This Stars and Stripes article discusses the case of Petty Officer 3rd Class Austin Greening, who is facing a court-martial for a homicide that was already adjudicated in state court. The reported rationale for the successive prosecution is that the sentence adjudged by the civilian court is too light:
During a the military equivalent of a preliminary hearing Friday, Lt. Adam Partridge said another trial is needed “in the interest of justice.” He also said the victim’s parents were “extraordinarily displeased” with the result of the civilian court process.
The prosecution arises out of a 2013 shooting that was prosecuted by Virginia authorities in 2014, leading to convictions of second degree murder and use of a firearm in commission of a felony (link to news report). However, the judge granted a post-trial motion for a new trial based on issues with the autopsy report (link to news report). The accused and the Commonwealth of Virginia then reached a plea agreement, with the accused pleading guilty to involuntary manslaughter and receiving a sentence of three years imprisonment with all but six months suspended (link to news report).
The case highlights the military’s non-adherence to the DOJ policy generally prohibiting successive federal prosecutions, known as the “Petite Policy.” The Petite Policy comes from the case of United States v. Petite, 361 U.S. 529 (1960), in which an individual was subjected to successive federal prosecutions in different Districts for offenses arising out of a single criminal transaction. At the Supreme Court, the Solicitor General stated:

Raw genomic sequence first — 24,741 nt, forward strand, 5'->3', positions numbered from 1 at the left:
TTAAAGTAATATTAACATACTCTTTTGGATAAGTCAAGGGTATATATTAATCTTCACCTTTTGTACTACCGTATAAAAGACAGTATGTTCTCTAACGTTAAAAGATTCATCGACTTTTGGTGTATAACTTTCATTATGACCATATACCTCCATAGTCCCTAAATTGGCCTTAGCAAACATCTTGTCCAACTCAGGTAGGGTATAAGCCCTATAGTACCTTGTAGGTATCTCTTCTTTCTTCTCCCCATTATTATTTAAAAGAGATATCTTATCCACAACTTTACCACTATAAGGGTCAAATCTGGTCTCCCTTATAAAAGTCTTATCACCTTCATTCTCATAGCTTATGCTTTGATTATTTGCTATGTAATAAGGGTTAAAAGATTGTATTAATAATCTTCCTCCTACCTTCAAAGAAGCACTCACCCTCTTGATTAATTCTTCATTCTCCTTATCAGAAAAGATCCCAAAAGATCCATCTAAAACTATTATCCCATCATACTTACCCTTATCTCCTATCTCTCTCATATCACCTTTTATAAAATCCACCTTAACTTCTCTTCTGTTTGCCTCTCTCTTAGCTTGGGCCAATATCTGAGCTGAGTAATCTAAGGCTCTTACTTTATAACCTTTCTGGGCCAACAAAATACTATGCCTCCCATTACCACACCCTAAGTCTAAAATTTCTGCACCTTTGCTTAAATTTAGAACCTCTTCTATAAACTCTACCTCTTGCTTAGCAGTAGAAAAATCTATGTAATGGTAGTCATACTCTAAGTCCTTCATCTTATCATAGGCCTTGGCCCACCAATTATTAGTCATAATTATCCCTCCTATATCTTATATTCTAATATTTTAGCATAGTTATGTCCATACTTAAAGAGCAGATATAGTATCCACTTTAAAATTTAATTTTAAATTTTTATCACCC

it is the general policy of the Federal Government ‘that several offenses arising out of a single transaction should be alleged and tried together and should not be made the basis of multiple prosecutions, a policy dictated by considerations both of fairness to defendants and of efficient and orderly law enforcement.’
Petite v. United States, 361 U.S. at 530-531. Current DOJ policy is very specific on this point:
This policy precludes the initiation or continuation of a federal prosecution, following a prior state or federal prosecution based on substantially the same act(s) or transaction(s) unless three substantive prerequisites are satisfied: first, the matter must involve a substantial federal interest; second, the prior prosecution must have left that interest demonstrably unvindicated; and third, applying the same test that is applicable to all federal prosecutions, the government must believe that the defendant’s conduct constitutes a federal offense, and that the admissible evidence probably will be sufficient to obtain and sustain a conviction by an unbiased trier of fact. In addition, there is a procedural prerequisite to be satisfied, that is, the prosecution must be approved by the appropriate Assistant Attorney General.